Lesotho, South Africa bury principal leaders


By Ntsau Lekhetho

The entrepreneur power couple, Thabiso Tlelai (56), and wife Ayanda Tlelai (54), were laid to rest on Saturday, 14 November 2020, at Kokobela Village cemetery, Maseru West.

The untimely loss of the legendary entrepreneur couple reverberated throughout Lesotho, South Africa, and other parts of the world where they operated businesses.

Thabiso and Ayanda died in a car crash near the Eastern Free State town of Warden in South Africa on Sunday, the first day of November.

At their wake held at the Tlelai family home in Ha Hoohlo, Maseru, speakers recalled the virtues of the couple as parents and their acumen as business people.

The Tlelai couple built suite hotels in Maseru, Johannesburg, Pretoria, and Cape Town. They also owned financial services, mining, tourism, and property development companies.

Former finance minister, Timothy Thahane, spoke of the couple’s contribution towards the health, welfare, and well-being of Lesotho and South African citizens.

Their years of devoted service to civic and business causes earned them the gratitude of the nations.

“Thabiso and Ayanda were truly among the leading lights of Lesotho and South Africa,” said Thahane.

“Their grace and wisdom were equalled only by the determination with which they strove for a better life for people in both countries.”

Master of ceremony, Lefu Manyokole, said though Thabiso was known as a pioneer in many fields of business in South Africa, his greatest devotion to Lesotho and Basotho was to their economic upliftment.

Manyokole said Thabiso and Ayanda worked hard to create employment and bring a better standard of living.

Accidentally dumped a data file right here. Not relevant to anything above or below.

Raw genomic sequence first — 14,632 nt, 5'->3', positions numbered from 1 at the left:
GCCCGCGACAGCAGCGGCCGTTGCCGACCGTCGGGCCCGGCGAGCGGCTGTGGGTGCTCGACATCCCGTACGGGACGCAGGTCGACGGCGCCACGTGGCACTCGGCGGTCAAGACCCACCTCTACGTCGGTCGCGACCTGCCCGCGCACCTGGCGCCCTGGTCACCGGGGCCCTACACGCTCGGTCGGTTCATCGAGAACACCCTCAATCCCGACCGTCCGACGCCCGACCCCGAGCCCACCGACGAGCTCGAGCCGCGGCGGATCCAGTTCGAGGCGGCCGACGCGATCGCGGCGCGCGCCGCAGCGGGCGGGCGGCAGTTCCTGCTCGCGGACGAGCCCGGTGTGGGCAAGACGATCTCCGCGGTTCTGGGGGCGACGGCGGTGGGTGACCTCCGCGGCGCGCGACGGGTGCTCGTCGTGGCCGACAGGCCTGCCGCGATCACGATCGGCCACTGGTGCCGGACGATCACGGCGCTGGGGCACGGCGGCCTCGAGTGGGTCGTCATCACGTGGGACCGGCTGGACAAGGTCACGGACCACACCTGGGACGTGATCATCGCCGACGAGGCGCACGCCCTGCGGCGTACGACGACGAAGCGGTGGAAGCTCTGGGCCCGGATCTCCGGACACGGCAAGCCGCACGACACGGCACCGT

“I met them occasionally in the United States. They have been all over the world demonstrating in many ways their sincere interest in the welfare of their people back home,” said Manyokole.

Chief Seeiso Bereng Seeiso said he was honoured to have known Thabiso and Ayanda.

The chief recalled how as young boys he and Thabiso attended Iketsetseng Private School.

“I liked the kasi food Thabiso brought with him. For some odd reason the teachers didn’t like the smell of polony. I’d eat it right in front of them in a rebellious fashion to provoke them,” recalled Chief Seeiso.

“It is my pleasure to also pay tribute to Ayanda who had been at the forefront of all Thabiso’s business endeavours.”

Thabiso was born in Germiston, South Africa, on 6 January 1964.

He was the second born to Paleo and Matumo Tlelai, who migrated from South Africa to Lesotho in the 1960s at the height of apartheid. They are both late.

Dr. Thahane said Thabiso’s parents had brought with them an entrepreneurial spirit that influenced their children to be astute businessmen.

Thabiso’s father, who was a former policeman, and mother opened several corner cafes in Maseru.

After primary school, Thabiso  proceeded to St Agnes High School in Teyateyaneng.

Following the completion of his A-levels at Machabeng College, he went to the then University of the Transkei in the former South African homeland of Transkei.

When Thabiso realised the problems that were besetting a Bantustan university student there, he quit and left for the United States where he lived in the Thahane household.